Wednesday, March 18, 2020

A Crowded Life in Comics –

Here Dey Iss!

     Why and how “Gus” Dirks is credited is a mystery. Rudolph’s brother, creator of the Bugville cartoons, had died, a suicide, in 1903, more than a decade before this promo card was sent out.

By Rick Marschall

I have recalled in previous “Crowded Life” installments for Yesterday’s Paper my encounters with those rascally kids Hans and Fritz… I mean Rudy and John Dirks. How early my crowded life in comics began, how young I was when I contracted Cartoonvirus; and how long Rudolph Dirks lived.

It still amazes me in 2020 that I have letters from the man who drew the very first newspaper strips in 1897. Other cartoonists, including legends, I met through recommendations. In a different age, a lot of celebrities were comfortable with their names and addresses and phone numbers being listed in phone books. Rudy lived on 86th Street in Manhattan, in the old German neighborhood of Yorkville. A phone call, a knock on the door…

Today, some people don’t even know what a phone book is.

Anyway, no “old codger” (me) game here. Later, in the corporate comics world, I became the editor of John Dirks, who inherited Hans and Fritz from his father. You all know the story of how the Katzenjammer Kids became the Captain and the Kids, different syndicates, rival strips, same characters… But maybe you haven’t seen some of the weapons in that famous journalistic war.

The back story – only told, so far, in my own writings (cf. America’s Great Comic Strip Artists, Abbeville 1989; and Stewart, Tabori & Chang, 1997) – is that publisher William Randolph Hearst, godfather of the comics supplement if not the comic strip, was loyal to some of his army of editorial assistants, like the famous Arthur Brisbane. Like the infamous Rudolph Block.

Block wore several hats in the Hearst empire. Under the name Bruno Lessing he wrote fiction, often for the Hearst papers’ Sunday feature sections. He also wrote plays for the Yiddish theater, then a thriving business. As Block, at the turn of the century, he “directed” the Sunday color comic supplements: hiring cartoonists, suggesting gags, and for a while quite actively assigning themes on certain weeks, so cartoonists could deal with the same subjects or (in brilliant fun) jamming on pages together. Blended families of characters.

But John Dirks told me that the legend of Rudy wanting a European vacation and jumping ship to the rival Pulitzer chain when it was denied… was bunk. Or “piffle,” as Rudy called BS.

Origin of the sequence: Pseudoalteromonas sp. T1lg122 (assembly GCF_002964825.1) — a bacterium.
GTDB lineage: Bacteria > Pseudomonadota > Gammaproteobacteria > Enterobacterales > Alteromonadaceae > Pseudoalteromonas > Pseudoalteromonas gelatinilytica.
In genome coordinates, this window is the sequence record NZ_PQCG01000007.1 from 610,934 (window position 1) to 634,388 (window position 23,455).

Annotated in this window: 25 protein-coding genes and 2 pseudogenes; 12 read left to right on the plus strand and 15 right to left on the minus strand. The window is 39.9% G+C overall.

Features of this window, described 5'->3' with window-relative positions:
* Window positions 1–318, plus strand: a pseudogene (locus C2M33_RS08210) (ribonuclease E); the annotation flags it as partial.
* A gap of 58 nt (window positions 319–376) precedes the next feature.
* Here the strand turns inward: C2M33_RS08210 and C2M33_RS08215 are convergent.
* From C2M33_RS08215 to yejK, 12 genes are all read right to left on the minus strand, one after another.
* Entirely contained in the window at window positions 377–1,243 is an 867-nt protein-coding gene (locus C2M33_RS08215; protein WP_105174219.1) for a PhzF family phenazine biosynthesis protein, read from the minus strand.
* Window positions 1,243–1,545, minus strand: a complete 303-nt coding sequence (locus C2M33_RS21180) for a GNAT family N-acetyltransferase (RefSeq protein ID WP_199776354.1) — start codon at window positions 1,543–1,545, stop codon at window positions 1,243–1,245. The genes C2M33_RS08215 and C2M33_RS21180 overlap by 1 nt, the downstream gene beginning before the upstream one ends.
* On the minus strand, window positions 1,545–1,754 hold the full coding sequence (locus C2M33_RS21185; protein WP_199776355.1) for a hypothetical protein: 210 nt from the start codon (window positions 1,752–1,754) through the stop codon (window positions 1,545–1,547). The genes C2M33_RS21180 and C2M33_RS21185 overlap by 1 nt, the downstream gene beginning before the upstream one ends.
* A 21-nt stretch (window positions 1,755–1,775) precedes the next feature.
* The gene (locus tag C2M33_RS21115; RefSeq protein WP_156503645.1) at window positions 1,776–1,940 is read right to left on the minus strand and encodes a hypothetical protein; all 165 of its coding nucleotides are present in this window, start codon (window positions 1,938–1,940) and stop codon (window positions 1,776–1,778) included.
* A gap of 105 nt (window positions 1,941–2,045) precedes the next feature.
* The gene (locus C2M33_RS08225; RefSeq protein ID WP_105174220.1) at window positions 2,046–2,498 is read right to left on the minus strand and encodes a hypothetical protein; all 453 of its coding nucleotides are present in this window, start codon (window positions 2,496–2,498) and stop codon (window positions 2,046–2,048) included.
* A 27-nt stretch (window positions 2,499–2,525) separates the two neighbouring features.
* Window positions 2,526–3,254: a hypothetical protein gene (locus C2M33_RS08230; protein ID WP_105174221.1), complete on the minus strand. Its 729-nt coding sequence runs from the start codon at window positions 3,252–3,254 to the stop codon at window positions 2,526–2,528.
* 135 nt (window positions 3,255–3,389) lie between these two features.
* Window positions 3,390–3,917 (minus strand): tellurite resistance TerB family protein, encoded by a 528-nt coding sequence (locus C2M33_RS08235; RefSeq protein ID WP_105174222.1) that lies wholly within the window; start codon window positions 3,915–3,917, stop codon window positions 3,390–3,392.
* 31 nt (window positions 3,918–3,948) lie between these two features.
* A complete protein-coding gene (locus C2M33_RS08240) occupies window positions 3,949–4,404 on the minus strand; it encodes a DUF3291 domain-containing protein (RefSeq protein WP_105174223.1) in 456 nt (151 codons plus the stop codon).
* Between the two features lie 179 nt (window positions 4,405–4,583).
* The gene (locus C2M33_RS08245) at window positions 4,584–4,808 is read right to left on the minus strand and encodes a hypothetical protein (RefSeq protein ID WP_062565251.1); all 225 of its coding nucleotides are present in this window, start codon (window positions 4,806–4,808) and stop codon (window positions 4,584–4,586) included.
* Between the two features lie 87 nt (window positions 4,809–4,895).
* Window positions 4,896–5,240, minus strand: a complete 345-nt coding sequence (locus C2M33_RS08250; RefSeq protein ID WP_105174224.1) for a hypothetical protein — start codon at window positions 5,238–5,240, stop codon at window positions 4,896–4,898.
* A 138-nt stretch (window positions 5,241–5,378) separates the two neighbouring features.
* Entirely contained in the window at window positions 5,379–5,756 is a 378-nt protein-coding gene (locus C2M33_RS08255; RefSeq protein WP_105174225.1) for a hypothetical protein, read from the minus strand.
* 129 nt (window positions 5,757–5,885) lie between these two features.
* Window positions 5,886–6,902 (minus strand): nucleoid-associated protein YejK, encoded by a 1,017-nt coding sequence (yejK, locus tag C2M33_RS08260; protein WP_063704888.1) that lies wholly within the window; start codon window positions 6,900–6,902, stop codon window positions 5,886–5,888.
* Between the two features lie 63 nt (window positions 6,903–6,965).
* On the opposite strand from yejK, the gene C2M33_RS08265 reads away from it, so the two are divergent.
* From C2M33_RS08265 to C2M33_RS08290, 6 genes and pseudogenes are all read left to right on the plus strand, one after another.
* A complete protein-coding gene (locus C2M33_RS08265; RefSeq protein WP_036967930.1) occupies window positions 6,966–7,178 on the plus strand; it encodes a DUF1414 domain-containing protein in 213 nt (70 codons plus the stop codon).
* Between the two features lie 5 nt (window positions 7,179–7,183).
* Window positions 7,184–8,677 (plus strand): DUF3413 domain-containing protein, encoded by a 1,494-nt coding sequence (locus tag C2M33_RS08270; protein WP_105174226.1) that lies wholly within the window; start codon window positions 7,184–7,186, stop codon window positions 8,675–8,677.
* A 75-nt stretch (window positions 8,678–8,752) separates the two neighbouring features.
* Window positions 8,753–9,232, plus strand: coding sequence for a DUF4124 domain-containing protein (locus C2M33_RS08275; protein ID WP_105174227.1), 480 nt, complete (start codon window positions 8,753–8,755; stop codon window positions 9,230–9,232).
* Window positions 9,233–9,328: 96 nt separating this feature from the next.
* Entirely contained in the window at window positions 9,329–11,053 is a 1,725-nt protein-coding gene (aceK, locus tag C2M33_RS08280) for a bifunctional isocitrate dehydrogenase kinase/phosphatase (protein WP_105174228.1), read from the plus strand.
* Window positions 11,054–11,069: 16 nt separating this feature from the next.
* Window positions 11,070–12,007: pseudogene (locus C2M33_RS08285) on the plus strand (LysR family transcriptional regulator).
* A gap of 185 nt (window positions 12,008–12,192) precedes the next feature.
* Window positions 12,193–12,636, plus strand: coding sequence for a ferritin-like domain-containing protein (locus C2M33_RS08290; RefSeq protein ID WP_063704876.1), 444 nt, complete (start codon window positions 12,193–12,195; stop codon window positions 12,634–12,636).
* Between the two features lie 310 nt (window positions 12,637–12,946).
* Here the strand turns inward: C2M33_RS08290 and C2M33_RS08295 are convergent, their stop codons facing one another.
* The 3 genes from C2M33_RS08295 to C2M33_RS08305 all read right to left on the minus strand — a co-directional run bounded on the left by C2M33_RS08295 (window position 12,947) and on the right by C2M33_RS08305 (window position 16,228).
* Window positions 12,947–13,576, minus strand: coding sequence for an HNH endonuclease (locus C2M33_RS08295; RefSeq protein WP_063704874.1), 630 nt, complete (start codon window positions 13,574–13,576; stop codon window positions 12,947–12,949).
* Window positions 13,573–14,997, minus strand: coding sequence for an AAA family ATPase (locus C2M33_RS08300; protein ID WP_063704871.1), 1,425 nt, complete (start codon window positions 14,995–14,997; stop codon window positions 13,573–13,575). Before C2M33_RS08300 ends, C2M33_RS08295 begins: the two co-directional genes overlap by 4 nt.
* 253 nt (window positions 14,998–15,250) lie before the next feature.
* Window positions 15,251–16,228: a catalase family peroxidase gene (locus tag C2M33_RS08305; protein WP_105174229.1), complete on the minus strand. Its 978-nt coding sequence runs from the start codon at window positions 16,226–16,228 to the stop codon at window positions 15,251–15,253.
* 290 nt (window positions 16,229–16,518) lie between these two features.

Rudolph Dirks could not stand Rudolph Block, his editor.

I asked the daughter of the creator of the Yellow Kid and Buster Brown, the delightful and frail Mary Jane Outcault Pershing, in her 96th year, what her father thought of Rudolph Block. She leaned forward and whispered, “He said he was a son of a bitch.”

Hmmm. Frederick Burr Opper didn’t get along, either. And – how oblique but how dispositive – I once asked Moon Mullins’s Ferd Johnson if he knew why his predecessor Frank Willard left the Hearst Chicago paper and switched to the Chicago Tribune and its syndicate.

“Rudolph Block,” Ferd said. “Doc [Willard’s nickname] got so sore at him one day, he punched him in the face and quit.”

Nevertheless, Hearst kept Rudolph Block on the staff, with major duties. I do not know if Dirks tested the waters, or whether the pioneer of newspaper syndication, John Wheeler, fished in troubled waters, but Dirks took Hans, Fritz, Mama, and the Captain to the Pulitzer chain led by the New York World. The enterprising Wheeler had managed a similar shift, same papers, a couple years earlier, with Bud Fisher and Mutt and Jeff.

Early comics history is replete with cartoonists and their creations migrating between papers. There were lawsuits, and threatened lawsuits. These remarkably little-documented altercations will be limned in my revival of Nemo Magazine, upcoming, yes. But the Yellow Kid, Buster Brown, the Katzenjammer Kids, Mutt and Jeff, and The Newlyweds were all characters who switched sides, and had other artists draw rival versions while the originals continued. Foxy Grandpa, Lady Bountiful, and S’Matter Pop? were strips that switched sides but did not inspire imitators.

Usually the result of dust-ups about ownership and rights, legal decisions or not, was that creators retained rights to their characters; and the newspaper of origin maintained the title and trademarks.

The Katzenjammer Kids, despite the success and celebrity of Buster Brown and Happy Hooligan, surely was a “line leader” for the Hearst papers. They continued as stars with Hearst, drawn by Harold Hering Knerr – who had been earning his living at The Philadephia Inquirer, drawing a carbon-copy of the characters and premise, The Fineheimer Twins.

Hearst’s loss of the Katzies was a big deal; and so, logically, was the acquisition of the characters at the World the papers served by the Pulitzer syndicate, Press Publishing. At first the weekly pages were entitled Here Dey Iss! and later Hans and Fritz. And for several tears each page bore the legend, “By the Originator of the Katzenjammer Kids,” a natural statement of fact.

For weeks those papers ballyhooed the new strip as much as they could. In this column our illustrations display how big the game was played… and how small, if not little. Posters and full-page newspaper ads left no reader in doubt! Mayhem was warned… fun was coming… favorites planned their return!

In contrast to the posters and full-page advertisements were post cards, mailed to millions of readers in each of the cities. Here dey iss! You can see by the newspaper page, Rudolph Dirks himself, in stylish cap, finally reached the celebrity status of those dod-gasted kids, Hans und Fritz and Fritz und Hans...


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